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NO NAME.
BY THE AUTHOR OF "THE WOMAN IN WHITE," &c.
CHAPTER V.

Mr. Vanstone's inquiries into the proposed
theatrical entertainment at Evergreen Lodge
were answered by a narrative of dramatic
disasters; of which Miss Marrable impersonated
the innocent cause, and in which her father and
mother played the parts of chief victims.

Miss Marrable was that hardest of all born
tyrantsan only child. She had never granted
a constitutional privilege to her oppressed father
and mother, since the time when she cut her first
tooth. Her seventeenth birthday was now near
at hand; she had decided on celebrating it by
acting a play; had issued her orders accordingly;
and had been obeyed by her docile parents as
implicitly as usual. Mrs. Marrable gave up the
drawing-room to be laid waste for a stage and a
theatre. Mr. Marrable secured the services of a
respectable professional person to drill the young
ladies and gentlemen, and to accept all the other
responsibilities, incidental to creating a dramatic
world out of a domestic chaos. Having further
accustomed themselves to the breaking of
furniture and the staining of wallsto thumping,
tumbling, hammering, and screaming; to doors
always banging, and to footsteps perpetually
running up and down stairsthe nominal master
and mistress of the house fondly believed that
their chief troubles were over. Innocent and
fatal delusion! It is one thing, in private society,
to set up the stage and choose the playit is
another thing altogether, to find the actors.
Hitherto, only the small preliminary annoyances
proper to the occasion, had shown themselves
at Evergreen Lodge. The sound and serious
troubles were all to come.

"The Rivals" having been chosen as the
play, Miss Marrable, as a matter of course,
appropriated to herself the part of "Lydia
Languish." One of her favoured swains next secured
"Captain Absolute," and another laid violent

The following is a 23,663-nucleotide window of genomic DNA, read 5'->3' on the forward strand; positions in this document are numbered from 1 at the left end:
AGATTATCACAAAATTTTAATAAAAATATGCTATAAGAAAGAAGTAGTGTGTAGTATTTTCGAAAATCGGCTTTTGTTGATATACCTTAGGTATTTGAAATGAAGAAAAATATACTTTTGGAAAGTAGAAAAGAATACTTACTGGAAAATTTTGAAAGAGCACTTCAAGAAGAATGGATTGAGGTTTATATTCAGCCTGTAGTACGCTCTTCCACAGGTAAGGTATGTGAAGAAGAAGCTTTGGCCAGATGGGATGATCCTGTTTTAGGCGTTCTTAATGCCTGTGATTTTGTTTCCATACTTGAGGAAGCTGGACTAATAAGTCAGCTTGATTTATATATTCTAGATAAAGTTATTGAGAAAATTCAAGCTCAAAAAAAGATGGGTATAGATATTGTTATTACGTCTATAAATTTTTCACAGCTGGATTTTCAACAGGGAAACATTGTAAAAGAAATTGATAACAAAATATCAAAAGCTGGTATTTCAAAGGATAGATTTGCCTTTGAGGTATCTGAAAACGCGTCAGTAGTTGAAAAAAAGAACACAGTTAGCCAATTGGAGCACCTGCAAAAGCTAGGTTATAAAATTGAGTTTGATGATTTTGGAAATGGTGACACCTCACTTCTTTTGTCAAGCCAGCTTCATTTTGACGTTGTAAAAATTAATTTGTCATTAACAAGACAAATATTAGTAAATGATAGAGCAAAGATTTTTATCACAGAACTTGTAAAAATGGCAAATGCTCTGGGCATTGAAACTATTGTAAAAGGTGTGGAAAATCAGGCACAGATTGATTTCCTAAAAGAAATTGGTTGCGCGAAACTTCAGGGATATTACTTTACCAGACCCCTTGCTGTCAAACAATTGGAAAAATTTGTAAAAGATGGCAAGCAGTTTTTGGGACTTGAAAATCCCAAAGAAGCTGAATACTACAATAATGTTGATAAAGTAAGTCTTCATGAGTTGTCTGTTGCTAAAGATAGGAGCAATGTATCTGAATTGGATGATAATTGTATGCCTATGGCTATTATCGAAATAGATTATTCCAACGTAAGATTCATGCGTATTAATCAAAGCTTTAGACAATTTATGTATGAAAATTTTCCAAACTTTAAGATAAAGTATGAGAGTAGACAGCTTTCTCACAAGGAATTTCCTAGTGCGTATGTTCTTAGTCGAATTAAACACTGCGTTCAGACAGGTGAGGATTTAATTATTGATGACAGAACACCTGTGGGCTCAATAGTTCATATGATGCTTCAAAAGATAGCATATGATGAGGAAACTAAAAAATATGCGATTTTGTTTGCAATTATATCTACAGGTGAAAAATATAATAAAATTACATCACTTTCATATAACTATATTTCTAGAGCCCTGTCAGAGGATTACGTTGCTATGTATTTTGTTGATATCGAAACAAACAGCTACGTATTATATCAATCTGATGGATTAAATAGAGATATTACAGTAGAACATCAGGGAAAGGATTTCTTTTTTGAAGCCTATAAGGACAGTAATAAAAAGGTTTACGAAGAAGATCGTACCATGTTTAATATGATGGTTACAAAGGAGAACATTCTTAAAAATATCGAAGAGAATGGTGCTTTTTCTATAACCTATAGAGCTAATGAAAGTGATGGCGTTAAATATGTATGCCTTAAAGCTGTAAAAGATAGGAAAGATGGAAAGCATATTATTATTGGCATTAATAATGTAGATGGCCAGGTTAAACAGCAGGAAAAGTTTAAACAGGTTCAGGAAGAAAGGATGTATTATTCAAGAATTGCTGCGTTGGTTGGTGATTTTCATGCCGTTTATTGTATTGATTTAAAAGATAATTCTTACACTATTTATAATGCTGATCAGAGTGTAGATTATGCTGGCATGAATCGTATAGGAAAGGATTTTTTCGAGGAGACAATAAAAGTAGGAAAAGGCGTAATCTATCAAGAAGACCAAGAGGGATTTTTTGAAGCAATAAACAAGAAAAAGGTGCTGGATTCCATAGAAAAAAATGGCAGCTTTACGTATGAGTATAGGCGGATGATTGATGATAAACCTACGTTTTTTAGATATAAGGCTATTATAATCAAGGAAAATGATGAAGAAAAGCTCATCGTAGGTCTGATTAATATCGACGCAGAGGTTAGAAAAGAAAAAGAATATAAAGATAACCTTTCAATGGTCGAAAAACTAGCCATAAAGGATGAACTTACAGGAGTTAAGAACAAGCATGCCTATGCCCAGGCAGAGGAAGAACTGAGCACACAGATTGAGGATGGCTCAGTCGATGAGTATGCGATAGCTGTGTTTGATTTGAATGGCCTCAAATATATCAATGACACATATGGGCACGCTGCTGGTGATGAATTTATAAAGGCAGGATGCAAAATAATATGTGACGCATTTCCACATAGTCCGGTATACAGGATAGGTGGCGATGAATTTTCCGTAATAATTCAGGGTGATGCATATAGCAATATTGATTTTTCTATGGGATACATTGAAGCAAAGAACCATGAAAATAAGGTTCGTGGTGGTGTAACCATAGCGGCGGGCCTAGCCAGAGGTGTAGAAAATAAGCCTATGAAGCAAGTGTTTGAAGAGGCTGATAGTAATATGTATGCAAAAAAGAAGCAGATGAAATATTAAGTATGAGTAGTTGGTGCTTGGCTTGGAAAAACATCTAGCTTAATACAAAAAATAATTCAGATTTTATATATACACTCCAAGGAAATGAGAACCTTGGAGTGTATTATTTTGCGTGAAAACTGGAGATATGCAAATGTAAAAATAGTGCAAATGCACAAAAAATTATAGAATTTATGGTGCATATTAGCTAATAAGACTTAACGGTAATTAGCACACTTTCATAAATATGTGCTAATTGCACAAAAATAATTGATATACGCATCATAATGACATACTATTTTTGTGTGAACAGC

hands on " Sir Lucius O'Trigger." These two
were followed by an accommodating spinster-relative,
who accepted the heavy dramatic responsibility
of " Mrs. Malaprop"—and there, the
theatrical proceedings came to a pause. Nine
more speaking characters were left to be fitted
with representatives; and with that unavoidable
necessity the serious troubles began.

All the friends of the family suddenly became
unreliable people, for the first time in their lives.
After encouraging the idea of the play, they
declined the personal sacrifice of acting in itor,
they accepted characters, and then broke down in
the effort to study themor they volunteered to
take the parts which they knew were already
engaged, and declined the parts which were waiting
to be actedor they were afflicted with weak
constitutions, and mischievously fell ill when they
were wanted at rehearsalor they had Puritan
relatives in the background, and, after slipping into
their parts cheerfully at the week's beginning,
oozed out of them penitently, under serious
family pressure, at the week's end. Meanwhile,
the carpenters hammered and the scenes rose.
Miss Marrable, whose temperament was sensitive,
became hysterical under the strain of perpetual
anxiety; the family doctor declined to
answer for the nervous consequences if something
was not done. Renewed efforts were made in every
direction. Actors and actresses were sought,
with a desperate disregard of all considerations
of personal fitness. Necessity which knows no
law, either in the drama or out of it, accepted a
lad of eighteen as the representative of "Sir
Antony Absolute;" the stage-manager
undertaking to supply the necessary wrinkles from the
illimitable resources of theatrical art. A lady
whose age was unknown, and whose personal
appearance was stoutbut whose heart was in the
right placevolunteered to act the part of the
sentimental "Julia," and brought with her the
dramatic qualification of habitually wearing a
wig in private life. Thanks to these vigorous
measures, the play was at last supplied with
representativesalways excepting the two
unmanageable characters of "Lucy" the waiting-
maid, and " Falkland," Julia's jealous lover.
Gentlemen came; saw Julia at rehearsal;
observed her stoutness and her wig; omitted to
notice that her heart was in the right place;
quailed at the prospect, apologised, and retired.
Ladies read the part of " Lucy;" remarked that
she appeared to great advantage in the first half
of the play, and faded out of it altogether in the
latter half; objected to pass from the notice of
the audience in that manner, when all the rest had
a chance of distinguishing themselves to the
end; shut up the book, apologised, and retired.

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